High fructose corn syrup has gotten a lot of media coverage lately, and is the subject of current debate. It's not hard to see why; so many are touting it as a nefarious additive, ever present in processed foods. I did some research in an effort to be more aware, and this is what I turned up.
in a disturbingly large amount of our everyday foods. When I started making an effort to buy less products containing it I was overwhelmed to find out how many did
, including many that aren't even noticeably sweet. Not only is it predictably in most sodas (Jarritos and Jones being rare exceptions) but it's also found in most canned soups, breads, cereals, yogurts, bottled teas and candies. Much to my surprise, HFCS is also an ingredient in many health-oriented foods. It is especially common among children's foods.
From a financial viewpoint, this makes sense: HFCS is cheap to make. Because of the huge subsidies coordinated by the farm bill, corn is one of the cheapest vegetables to produce, especially when genetically engineered to grow at accelerated rates. As if this weren't enough, the Sugar Association has successfully increased the price of sucrose (the sugar derived from sugar cane and sugar beets you probably know as "table sugar") by establishing a quota system that limits the import of cheaper, foreign sugars and through a loan program that supports the growth of domestic sugar. (Nestle, 322) Between these two powerful organizations, domestic sugar costs three times as much as it would if imported and corn-based sweeteners cost pennies. HFCS also tastes sweeter, and producers therefore need less of it to sweeten an item. In short, it's price secures it's use by manufacturers seeking to keep production costs low.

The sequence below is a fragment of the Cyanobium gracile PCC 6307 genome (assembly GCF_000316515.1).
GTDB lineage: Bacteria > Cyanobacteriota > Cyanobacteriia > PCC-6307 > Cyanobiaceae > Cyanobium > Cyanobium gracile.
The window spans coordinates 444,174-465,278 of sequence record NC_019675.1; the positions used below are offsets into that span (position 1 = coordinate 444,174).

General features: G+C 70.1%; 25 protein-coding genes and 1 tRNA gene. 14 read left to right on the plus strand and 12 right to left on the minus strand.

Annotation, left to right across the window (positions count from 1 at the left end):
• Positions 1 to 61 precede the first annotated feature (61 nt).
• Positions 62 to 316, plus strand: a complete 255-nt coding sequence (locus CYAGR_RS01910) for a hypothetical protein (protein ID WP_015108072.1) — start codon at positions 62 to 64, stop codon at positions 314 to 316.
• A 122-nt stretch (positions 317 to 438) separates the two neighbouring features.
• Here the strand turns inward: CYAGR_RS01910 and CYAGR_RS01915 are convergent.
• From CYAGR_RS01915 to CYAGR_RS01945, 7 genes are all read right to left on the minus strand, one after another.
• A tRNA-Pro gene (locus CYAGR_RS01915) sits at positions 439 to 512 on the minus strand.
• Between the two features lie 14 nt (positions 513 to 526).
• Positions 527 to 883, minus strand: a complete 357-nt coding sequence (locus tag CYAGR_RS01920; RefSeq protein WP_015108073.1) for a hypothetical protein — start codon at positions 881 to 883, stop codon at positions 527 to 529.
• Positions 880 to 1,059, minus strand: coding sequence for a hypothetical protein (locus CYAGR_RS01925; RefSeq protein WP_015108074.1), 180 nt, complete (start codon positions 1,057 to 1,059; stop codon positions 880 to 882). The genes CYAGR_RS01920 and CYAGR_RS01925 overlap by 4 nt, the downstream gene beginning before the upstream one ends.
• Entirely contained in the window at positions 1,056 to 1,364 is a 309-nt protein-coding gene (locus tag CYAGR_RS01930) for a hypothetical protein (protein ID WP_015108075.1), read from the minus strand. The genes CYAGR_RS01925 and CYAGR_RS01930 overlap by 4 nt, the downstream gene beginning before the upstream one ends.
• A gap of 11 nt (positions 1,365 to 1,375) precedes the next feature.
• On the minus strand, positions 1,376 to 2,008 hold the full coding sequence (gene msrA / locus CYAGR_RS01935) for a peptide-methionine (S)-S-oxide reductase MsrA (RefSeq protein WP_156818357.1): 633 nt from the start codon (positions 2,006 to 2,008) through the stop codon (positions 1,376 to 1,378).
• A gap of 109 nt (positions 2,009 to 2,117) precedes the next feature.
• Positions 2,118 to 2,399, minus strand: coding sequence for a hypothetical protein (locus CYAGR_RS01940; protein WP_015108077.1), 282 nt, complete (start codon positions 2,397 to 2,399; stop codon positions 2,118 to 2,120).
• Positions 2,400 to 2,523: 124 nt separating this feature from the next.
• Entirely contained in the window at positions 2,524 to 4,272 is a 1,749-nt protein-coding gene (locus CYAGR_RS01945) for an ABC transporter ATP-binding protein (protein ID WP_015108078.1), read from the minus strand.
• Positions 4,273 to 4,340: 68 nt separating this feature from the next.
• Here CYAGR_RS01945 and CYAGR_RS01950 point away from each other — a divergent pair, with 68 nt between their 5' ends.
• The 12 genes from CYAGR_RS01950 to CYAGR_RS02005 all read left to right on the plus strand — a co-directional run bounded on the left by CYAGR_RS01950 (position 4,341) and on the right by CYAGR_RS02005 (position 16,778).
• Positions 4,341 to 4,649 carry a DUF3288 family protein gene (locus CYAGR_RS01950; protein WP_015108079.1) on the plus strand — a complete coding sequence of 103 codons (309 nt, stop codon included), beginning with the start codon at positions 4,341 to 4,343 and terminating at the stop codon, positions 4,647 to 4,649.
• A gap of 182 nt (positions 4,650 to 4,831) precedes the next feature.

So that explains it's omnipresence in our foods, but why is it so evil? Last year's Trend Report claimed that 38% of consumers
are actively seeking out products that do not contain HFCS. Personally, I think that statistic seems a little high, but it conveys my point. HFCS actually refers to several different corn-originating sugars which are produced through a chemical process. HFCS starts out as cornstarch, which is treated with enzymes to break the gel-like substance into it's smaller, component molecules. The result of this is a mixture of glucose and smaller starches, which needs further treatment to become HFCS. The glucose and starch mix is then treated with more enzymes to convert a portion of the glucose into fructose. This can lead to 42-HFCS or 55-HFCS, with 42% fructose and 55% fructose respectively. At least one GMO enzyme must be present
for this to all happen. A lot of people would draw the line at HFCS's production because of the intense treatment it must undergo to become sweet. A lot of evidence
suggests that people don't metabolize HFCS in the same way as sucrose, and have linked it to the increase in obesity.
This is where my research gets murky... I don't feel like I understand enough about metabolism to make an informed decision about it's health benefits or downfalls. And while the evidence is mounting in favor of sucrose, further research needs to be done. This seems like a relatively new subject of study. Marion Nestle, author of What To Eat,
has a surprisingly unantagonistic view of HFCS. She views it as one of many sugars contributing to obesity, no more harmful than sucrose or fruit concentrate, but simply provided in unhealthy amounts.